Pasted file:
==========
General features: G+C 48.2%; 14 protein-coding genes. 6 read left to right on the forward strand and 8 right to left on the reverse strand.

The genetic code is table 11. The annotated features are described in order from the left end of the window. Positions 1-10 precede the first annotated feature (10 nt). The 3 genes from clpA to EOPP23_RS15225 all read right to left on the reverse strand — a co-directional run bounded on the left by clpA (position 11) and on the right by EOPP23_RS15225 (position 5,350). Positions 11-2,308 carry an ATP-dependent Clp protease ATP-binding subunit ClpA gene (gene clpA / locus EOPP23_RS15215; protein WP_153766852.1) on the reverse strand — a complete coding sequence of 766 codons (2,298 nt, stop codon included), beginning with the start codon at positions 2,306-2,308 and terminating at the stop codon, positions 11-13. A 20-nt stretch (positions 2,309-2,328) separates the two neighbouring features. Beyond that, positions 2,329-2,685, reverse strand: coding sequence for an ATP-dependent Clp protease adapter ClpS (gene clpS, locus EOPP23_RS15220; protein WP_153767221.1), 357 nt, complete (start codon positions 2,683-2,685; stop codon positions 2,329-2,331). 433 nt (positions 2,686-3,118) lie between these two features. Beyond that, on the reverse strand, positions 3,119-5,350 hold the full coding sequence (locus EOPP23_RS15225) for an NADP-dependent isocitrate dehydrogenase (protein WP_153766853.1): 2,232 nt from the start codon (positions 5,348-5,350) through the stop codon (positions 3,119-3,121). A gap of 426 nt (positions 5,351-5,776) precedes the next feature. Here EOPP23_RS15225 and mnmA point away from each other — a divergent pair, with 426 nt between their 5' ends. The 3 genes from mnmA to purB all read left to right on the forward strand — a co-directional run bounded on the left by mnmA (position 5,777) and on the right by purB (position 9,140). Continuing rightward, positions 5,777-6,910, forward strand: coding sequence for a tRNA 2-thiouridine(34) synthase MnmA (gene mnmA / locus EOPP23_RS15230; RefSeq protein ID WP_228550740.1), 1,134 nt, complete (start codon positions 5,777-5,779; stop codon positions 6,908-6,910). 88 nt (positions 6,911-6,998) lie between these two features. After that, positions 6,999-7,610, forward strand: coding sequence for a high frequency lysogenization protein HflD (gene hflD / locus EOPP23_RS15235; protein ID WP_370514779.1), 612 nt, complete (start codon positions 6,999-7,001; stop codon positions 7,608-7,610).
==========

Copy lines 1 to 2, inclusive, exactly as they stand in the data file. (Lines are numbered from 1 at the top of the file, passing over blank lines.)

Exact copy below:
General features: G+C 48.2%; 14 protein-coding genes. 6 read left to right on the forward strand and 8 right to left on the reverse strand.

The genetic code is table 11. The annotated features are described in order from the left end of the window. Positions 1-10 precede the first annotated feature (10 nt). The 3 genes from clpA to EOPP23_RS15225 all read right to left on the reverse strand — a co-directional run bounded on the left by clpA (position 11) and on the right by EOPP23_RS15225 (position 5,350). Positions 11-2,308 carry an ATP-dependent Clp protease ATP-binding subunit ClpA gene (gene clpA / locus EOPP23_RS15215; protein WP_153766852.1) on the reverse strand — a complete coding sequence of 766 codons (2,298 nt, stop codon included), beginning with the start codon at positions 2,306-2,308 and terminating at the stop codon, positions 11-13. A 20-nt stretch (positions 2,309-2,328) separates the two neighbouring features. Beyond that, positions 2,329-2,685, reverse strand: coding sequence for an ATP-dependent Clp protease adapter ClpS (gene clpS, locus EOPP23_RS15220; protein WP_153767221.1), 357 nt, complete (start codon positions 2,683-2,685; stop codon positions 2,329-2,331). 433 nt (positions 2,686-3,118) lie between these two features. Beyond that, on the reverse strand, positions 3,119-5,350 hold the full coding sequence (locus EOPP23_RS15225) for an NADP-dependent isocitrate dehydrogenase (protein WP_153766853.1): 2,232 nt from the start codon (positions 5,348-5,350) through the stop codon (positions 3,119-3,121). A gap of 426 nt (positions 5,351-5,776) precedes the next feature. Here EOPP23_RS15225 and mnmA point away from each other — a divergent pair, with 426 nt between their 5' ends. The 3 genes from mnmA to purB all read left to right on the forward strand — a co-directional run bounded on the left by mnmA (position 5,777) and on the right by purB (position 9,140). Continuing rightward, positions 5,777-6,910, forward strand: coding sequence for a tRNA 2-thiouridine(34) synthase MnmA (gene mnmA / locus EOPP23_RS15230; RefSeq protein ID WP_228550740.1), 1,134 nt, complete (start codon positions 5,777-5,779; stop codon positions 6,908-6,910). 88 nt (positions 6,911-6,998) lie between these two features. After that, positions 6,999-7,610, forward strand: coding sequence for a high frequency lysogenization protein HflD (gene hflD / locus EOPP23_RS15235; protein ID WP_370514779.1), 612 nt, complete (start codon positions 6,999-7,001; stop codon positions 7,608-7,610).